Tuesday, 24 May 2005

This presentation is part of: Polymeric Biomaterials Posters

The use of carboxymethylcellulose as a drug carrier

Megan Nollenberger and Christine Martey-Ochola. Shippensburg University, Shippensburg, PA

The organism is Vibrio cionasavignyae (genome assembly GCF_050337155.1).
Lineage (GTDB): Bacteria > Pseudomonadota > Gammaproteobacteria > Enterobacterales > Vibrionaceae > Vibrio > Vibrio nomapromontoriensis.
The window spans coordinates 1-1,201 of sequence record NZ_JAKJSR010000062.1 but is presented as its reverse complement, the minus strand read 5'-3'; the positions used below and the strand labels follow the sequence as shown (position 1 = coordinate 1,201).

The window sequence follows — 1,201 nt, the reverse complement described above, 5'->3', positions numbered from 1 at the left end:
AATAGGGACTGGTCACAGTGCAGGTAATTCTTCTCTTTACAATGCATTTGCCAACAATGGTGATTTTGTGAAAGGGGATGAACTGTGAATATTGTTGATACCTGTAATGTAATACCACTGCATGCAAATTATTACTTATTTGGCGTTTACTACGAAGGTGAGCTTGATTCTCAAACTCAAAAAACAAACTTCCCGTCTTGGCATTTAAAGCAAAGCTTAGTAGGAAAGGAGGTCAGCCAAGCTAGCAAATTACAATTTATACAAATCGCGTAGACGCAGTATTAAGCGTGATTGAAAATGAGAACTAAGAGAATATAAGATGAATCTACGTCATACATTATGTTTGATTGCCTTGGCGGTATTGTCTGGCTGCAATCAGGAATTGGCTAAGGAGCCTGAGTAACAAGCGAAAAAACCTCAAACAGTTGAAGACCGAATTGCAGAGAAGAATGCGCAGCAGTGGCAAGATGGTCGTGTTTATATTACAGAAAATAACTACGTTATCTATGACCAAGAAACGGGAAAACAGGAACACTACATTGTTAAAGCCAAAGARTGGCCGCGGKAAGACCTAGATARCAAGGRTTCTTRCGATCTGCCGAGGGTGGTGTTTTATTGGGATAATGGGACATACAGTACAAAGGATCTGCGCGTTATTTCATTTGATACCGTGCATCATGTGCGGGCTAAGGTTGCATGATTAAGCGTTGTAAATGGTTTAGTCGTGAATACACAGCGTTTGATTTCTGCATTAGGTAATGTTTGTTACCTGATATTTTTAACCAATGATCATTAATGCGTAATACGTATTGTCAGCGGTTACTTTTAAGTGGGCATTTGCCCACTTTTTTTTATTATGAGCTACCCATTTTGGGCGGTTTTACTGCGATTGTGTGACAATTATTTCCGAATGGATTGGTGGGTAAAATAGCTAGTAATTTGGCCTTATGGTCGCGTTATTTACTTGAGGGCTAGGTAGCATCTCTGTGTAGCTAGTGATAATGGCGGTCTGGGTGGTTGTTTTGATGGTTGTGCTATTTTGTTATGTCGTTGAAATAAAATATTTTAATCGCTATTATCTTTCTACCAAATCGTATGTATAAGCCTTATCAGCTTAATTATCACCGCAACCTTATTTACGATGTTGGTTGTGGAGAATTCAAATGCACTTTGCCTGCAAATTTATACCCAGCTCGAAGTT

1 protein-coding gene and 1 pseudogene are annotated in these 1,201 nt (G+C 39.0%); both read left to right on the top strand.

The formation of peritoneal (intra-abdominal) adhesions is a common and dangerous side effect of general abdominal surgery, hernia repair, and radiation therapy, as well as many other invasive abdominal procedures. These adhesions may result in chronic pelvic pain, infertility and hemorrhaging. To reduce the occurrence of these internal adhesions, the use of barrier polymers is becoming a more frequent and very successful solution. One such polymer is Sodium Carboxymethylcellulose (SCMC) (fig. 1), which is a very attractive candidate for nucleophilic drug substitutions due to the presence of the carboxymethyl residues. In this study, we monitor the release of chemotherapy agents, specifically Mitoguazone and Eflornithine (fig. 1), from the polymer-drug conjugate previously synthesized.

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